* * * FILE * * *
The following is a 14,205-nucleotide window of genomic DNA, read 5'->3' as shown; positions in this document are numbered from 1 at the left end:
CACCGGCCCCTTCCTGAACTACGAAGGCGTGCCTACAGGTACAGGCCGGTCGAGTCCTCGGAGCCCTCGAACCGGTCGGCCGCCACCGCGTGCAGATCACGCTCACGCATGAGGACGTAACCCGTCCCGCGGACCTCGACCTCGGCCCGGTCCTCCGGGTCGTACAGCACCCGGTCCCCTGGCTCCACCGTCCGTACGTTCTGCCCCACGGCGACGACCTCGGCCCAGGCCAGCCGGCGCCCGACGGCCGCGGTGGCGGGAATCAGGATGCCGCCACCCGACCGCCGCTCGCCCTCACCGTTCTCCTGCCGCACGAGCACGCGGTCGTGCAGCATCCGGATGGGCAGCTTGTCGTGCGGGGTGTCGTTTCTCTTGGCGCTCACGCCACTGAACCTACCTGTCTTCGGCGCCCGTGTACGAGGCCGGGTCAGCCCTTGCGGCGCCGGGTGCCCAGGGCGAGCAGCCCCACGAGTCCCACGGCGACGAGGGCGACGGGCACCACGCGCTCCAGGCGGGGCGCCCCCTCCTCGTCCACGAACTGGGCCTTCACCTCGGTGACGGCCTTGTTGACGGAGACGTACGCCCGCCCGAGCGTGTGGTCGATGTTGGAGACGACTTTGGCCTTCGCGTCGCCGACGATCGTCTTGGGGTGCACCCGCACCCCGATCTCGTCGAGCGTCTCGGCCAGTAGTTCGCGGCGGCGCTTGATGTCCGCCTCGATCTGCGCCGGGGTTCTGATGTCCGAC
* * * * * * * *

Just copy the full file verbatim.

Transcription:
The following is a 14,205-nucleotide window of genomic DNA, read 5'->3' as shown; positions in this document are numbered from 1 at the left end:
CACCGGCCCCTTCCTGAACTACGAAGGCGTGCCTACAGGTACAGGCCGGTCGAGTCCTCGGAGCCCTCGAACCGGTCGGCCGCCACCGCGTGCAGATCACGCTCACGCATGAGGACGTAACCCGTCCCGCGGACCTCGACCTCGGCCCGGTCCTCCGGGTCGTACAGCACCCGGTCCCCTGGCTCCACCGTCCGTACGTTCTGCCCCACGGCGACGACCTCGGCCCAGGCCAGCCGGCGCCCGACGGCCGCGGTGGCGGGAATCAGGATGCCGCCACCCGACCGCCGCTCGCCCTCACCGTTCTCCTGCCGCACGAGCACGCGGTCGTGCAGCATCCGGATGGGCAGCTTGTCGTGCGGGGTGTCGTTTCTCTTGGCGCTCACGCCACTGAACCTACCTGTCTTCGGCGCCCGTGTACGAGGCCGGGTCAGCCCTTGCGGCGCCGGGTGCCCAGGGCGAGCAGCCCCACGAGTCCCACGGCGACGAGGGCGACGGGCACCACGCGCTCCAGGCGGGGCGCCCCCTCCTCGTCCACGAACTGGGCCTTCACCTCGGTGACGGCCTTGTTGACGGAGACGTACGCCCGCCCGAGCGTGTGGTCGATGTTGGAGACGACTTTGGCCTTCGCGTCGCCGACGATCGTCTTGGGGTGCACCCGCACCCCGATCTCGTCGAGCGTCTCGGCCAGTAGTTCGCGGCGGCGCTTGATGTCCGCCTCGATCTGCGCCGGGGTTCTGATGTCCGAC